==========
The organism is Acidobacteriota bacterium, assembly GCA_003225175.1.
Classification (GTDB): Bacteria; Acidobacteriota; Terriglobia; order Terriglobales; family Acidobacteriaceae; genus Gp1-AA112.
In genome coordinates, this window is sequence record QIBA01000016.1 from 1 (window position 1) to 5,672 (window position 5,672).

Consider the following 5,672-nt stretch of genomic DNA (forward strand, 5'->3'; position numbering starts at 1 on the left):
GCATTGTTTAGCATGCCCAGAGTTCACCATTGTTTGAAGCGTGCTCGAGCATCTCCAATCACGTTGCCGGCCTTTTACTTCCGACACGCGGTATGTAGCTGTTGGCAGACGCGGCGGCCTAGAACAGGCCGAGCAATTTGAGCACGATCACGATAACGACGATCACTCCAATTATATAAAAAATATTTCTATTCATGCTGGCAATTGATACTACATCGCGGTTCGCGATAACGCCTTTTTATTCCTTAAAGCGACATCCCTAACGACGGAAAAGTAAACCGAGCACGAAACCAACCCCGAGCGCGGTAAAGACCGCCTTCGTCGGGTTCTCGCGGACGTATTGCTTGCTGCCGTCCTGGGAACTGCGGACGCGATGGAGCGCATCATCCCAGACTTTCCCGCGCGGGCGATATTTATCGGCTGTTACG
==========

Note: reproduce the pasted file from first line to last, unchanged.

The organism is Acidobacteriota bacterium, assembly GCA_003225175.1.
Classification (GTDB): Bacteria; Acidobacteriota; Terriglobia; order Terriglobales; family Acidobacteriaceae; genus Gp1-AA112.
In genome coordinates, this window is sequence record QIBA01000016.1 from 1 (window position 1) to 5,672 (window position 5,672).

Consider the following 5,672-nt stretch of genomic DNA (forward strand, 5'->3'; position numbering starts at 1 on the left):
GCATTGTTTAGCATGCCCAGAGTTCACCATTGTTTGAAGCGTGCTCGAGCATCTCCAATCACGTTGCCGGCCTTTTACTTCCGACACGCGGTATGTAGCTGTTGGCAGACGCGGCGGCCTAGAACAGGCCGAGCAATTTGAGCACGATCACGATAACGACGATCACTCCAATTATATAAAAAATATTTCTATTCATGCTGGCAATTGATACTACATCGCGGTTCGCGATAACGCCTTTTTATTCCTTAAAGCGACATCCCTAACGACGGAAAAGTAAACCGAGCACGAAACCAACCCCGAGCGCGGTAAAGACCGCCTTCGTCGGGTTCTCGCGGACGTATTGCTTGCTGCCGTCCTGGGAACTGCGGACGCGATGGAGCGCATCATCCCAGACTTTCCCGCGCGGGCGATATTTATCGGCTGTTACG